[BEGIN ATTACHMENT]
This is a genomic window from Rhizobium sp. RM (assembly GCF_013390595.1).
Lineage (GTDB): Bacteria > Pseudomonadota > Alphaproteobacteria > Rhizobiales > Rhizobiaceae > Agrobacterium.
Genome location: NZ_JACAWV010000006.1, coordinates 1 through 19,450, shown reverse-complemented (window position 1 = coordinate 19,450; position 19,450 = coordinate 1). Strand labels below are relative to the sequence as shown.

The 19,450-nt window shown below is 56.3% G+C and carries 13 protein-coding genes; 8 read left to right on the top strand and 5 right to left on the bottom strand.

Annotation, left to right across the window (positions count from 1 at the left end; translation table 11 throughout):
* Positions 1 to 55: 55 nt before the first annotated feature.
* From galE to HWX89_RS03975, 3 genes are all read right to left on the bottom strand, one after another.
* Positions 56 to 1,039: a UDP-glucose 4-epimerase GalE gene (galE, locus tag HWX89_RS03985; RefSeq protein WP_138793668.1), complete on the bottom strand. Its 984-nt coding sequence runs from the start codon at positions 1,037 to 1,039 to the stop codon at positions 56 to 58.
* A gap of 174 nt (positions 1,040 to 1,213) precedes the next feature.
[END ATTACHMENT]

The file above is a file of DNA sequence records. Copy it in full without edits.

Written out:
This is a genomic window from Rhizobium sp. RM (assembly GCF_013390595.1).
Lineage (GTDB): Bacteria > Pseudomonadota > Alphaproteobacteria > Rhizobiales > Rhizobiaceae > Agrobacterium.
Genome location: NZ_JACAWV010000006.1, coordinates 1 through 19,450, shown reverse-complemented (window position 1 = coordinate 19,450; position 19,450 = coordinate 1). Strand labels below are relative to the sequence as shown.

The 19,450-nt window shown below is 56.3% G+C and carries 13 protein-coding genes; 8 read left to right on the top strand and 5 right to left on the bottom strand.

Annotation, left to right across the window (positions count from 1 at the left end; translation table 11 throughout):
* Positions 1 to 55: 55 nt before the first annotated feature.
* From galE to HWX89_RS03975, 3 genes are all read right to left on the bottom strand, one after another.
* Positions 56 to 1,039: a UDP-glucose 4-epimerase GalE gene (galE, locus tag HWX89_RS03985; RefSeq protein WP_138793668.1), complete on the bottom strand. Its 984-nt coding sequence runs from the start codon at positions 1,037 to 1,039 to the stop codon at positions 56 to 58.
* A gap of 174 nt (positions 1,040 to 1,213) precedes the next feature.